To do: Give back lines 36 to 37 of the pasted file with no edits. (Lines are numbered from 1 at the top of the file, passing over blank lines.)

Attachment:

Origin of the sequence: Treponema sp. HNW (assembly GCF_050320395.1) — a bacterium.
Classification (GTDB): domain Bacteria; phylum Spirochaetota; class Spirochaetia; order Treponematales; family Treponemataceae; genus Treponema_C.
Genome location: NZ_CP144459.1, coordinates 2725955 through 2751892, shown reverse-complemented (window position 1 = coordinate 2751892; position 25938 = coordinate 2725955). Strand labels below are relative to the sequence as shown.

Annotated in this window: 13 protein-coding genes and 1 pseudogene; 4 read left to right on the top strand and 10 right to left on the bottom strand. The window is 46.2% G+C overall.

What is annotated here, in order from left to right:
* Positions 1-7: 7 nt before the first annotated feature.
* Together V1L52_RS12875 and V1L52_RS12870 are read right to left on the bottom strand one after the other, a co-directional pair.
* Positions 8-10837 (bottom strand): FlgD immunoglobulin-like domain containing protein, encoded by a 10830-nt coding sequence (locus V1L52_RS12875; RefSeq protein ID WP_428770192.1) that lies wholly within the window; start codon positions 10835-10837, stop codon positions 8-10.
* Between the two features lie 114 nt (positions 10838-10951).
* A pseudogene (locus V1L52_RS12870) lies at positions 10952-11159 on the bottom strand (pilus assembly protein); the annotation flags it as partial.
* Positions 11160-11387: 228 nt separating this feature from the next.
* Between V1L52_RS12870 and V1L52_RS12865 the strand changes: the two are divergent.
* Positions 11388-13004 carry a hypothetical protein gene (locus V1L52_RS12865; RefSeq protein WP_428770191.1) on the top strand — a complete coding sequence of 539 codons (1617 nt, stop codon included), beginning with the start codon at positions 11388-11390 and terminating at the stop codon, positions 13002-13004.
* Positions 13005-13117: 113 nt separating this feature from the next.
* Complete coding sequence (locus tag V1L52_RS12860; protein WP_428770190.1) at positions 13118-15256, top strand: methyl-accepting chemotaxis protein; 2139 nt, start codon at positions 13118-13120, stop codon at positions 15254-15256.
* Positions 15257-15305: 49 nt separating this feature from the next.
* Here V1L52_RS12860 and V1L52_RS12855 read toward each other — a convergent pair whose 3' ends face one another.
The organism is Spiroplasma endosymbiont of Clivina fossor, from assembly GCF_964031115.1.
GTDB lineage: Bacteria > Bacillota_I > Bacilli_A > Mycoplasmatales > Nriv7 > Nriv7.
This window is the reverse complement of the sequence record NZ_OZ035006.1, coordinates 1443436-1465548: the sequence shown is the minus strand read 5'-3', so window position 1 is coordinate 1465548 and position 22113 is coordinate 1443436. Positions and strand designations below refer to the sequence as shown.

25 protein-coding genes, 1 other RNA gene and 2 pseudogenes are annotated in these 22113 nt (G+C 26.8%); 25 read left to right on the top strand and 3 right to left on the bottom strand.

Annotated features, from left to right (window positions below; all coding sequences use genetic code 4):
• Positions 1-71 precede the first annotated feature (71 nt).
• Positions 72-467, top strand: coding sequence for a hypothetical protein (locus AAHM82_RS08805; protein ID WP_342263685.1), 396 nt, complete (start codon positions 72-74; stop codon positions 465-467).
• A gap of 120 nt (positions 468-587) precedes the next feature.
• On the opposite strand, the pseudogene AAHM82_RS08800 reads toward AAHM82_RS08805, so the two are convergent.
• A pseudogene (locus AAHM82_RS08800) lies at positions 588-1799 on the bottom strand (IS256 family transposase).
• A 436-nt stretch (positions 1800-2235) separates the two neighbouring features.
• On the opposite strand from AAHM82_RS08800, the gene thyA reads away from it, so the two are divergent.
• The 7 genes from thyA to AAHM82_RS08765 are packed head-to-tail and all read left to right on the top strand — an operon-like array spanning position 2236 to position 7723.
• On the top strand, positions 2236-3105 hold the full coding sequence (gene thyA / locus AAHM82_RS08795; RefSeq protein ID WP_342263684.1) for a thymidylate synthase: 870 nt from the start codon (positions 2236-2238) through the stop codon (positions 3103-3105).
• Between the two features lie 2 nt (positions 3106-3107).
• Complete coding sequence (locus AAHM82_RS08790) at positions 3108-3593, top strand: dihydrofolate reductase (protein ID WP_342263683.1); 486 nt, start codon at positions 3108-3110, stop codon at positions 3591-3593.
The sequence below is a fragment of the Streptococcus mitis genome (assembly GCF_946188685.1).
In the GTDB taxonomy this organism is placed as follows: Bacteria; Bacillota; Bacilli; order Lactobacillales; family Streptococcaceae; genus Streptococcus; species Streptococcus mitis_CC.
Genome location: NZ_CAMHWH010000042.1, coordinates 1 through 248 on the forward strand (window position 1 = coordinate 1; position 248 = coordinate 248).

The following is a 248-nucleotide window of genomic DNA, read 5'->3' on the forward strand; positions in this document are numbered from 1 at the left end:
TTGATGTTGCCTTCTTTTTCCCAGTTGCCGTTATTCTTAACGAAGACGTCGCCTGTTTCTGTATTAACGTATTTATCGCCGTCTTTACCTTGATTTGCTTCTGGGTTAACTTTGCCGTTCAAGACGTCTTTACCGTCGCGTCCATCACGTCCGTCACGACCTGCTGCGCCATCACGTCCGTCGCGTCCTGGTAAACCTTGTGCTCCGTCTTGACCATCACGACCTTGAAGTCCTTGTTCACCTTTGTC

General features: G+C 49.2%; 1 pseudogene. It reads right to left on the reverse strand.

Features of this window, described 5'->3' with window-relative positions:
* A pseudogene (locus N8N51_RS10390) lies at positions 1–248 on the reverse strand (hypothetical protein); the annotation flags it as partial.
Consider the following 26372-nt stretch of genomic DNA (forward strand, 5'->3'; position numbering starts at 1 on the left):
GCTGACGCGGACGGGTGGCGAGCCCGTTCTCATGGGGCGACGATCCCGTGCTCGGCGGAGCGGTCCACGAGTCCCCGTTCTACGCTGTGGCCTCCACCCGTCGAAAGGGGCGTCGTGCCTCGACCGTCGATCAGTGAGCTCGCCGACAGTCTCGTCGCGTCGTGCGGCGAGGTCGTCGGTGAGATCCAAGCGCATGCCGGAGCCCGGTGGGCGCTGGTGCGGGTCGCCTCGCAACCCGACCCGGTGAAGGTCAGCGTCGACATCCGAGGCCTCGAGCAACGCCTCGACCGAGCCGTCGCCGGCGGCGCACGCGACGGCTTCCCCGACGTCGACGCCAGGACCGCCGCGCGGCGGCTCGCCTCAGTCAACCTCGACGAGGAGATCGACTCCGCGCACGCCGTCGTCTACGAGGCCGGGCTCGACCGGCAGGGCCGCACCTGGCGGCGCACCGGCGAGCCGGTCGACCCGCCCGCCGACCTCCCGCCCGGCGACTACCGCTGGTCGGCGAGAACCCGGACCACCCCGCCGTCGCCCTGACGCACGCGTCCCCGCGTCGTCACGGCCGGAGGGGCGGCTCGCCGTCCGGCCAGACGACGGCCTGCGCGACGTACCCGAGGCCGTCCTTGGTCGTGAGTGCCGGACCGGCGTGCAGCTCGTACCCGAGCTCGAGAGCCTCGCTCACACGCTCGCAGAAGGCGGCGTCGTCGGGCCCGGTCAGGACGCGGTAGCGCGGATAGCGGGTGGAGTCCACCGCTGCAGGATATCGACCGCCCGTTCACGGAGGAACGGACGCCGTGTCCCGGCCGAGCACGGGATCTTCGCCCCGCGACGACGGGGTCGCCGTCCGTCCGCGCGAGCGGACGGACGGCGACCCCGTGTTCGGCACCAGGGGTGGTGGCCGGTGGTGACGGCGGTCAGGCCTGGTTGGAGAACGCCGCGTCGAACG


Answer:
Genome location: NZ_CAMHWH010000042.1, coordinates 1 through 248 on the forward strand (window position 1 = coordinate 1; position 248 = coordinate 248).

The following is a 248-nucleotide window of genomic DNA, read 5'->3' on the forward strand; positions in this document are numbered from 1 at the left end: